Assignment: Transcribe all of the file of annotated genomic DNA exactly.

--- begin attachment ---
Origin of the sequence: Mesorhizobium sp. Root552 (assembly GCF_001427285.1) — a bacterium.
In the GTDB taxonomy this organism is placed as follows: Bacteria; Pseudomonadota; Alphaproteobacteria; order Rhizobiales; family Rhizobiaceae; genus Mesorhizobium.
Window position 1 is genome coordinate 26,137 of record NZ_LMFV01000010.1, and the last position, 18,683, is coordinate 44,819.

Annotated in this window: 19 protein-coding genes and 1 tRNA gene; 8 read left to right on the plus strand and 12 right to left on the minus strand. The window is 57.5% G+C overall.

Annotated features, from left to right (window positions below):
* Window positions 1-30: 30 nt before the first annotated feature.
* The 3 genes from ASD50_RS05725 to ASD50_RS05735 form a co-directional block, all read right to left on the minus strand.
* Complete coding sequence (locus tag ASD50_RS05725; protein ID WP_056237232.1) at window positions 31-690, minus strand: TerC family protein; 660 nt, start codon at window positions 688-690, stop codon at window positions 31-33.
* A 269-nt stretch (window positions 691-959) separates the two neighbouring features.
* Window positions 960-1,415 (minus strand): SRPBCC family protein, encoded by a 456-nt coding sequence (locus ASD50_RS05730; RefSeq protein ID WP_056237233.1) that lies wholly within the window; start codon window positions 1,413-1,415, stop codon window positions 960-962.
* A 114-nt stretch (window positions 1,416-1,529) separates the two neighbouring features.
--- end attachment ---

Origin of the sequence: Mesorhizobium sp. Root552 (assembly GCF_001427285.1) — a bacterium.
In the GTDB taxonomy this organism is placed as follows: Bacteria; Pseudomonadota; Alphaproteobacteria; order Rhizobiales; family Rhizobiaceae; genus Mesorhizobium.
Window position 1 is genome coordinate 26,137 of record NZ_LMFV01000010.1, and the last position, 18,683, is coordinate 44,819.

Annotated in this window: 19 protein-coding genes and 1 tRNA gene; 8 read left to right on the plus strand and 12 right to left on the minus strand. The window is 57.5% G+C overall.

Annotated features, from left to right (window positions below):
* Window positions 1-30: 30 nt before the first annotated feature.
* The 3 genes from ASD50_RS05725 to ASD50_RS05735 form a co-directional block, all read right to left on the minus strand.
* Complete coding sequence (locus tag ASD50_RS05725; protein ID WP_056237232.1) at window positions 31-690, minus strand: TerC family protein; 660 nt, start codon at window positions 688-690, stop codon at window positions 31-33.
* A 269-nt stretch (window positions 691-959) separates the two neighbouring features.
* Window positions 960-1,415 (minus strand): SRPBCC family protein, encoded by a 456-nt coding sequence (locus ASD50_RS05730; RefSeq protein ID WP_056237233.1) that lies wholly within the window; start codon window positions 1,413-1,415, stop codon window positions 960-962.
* A 114-nt stretch (window positions 1,416-1,529) separates the two neighbouring features.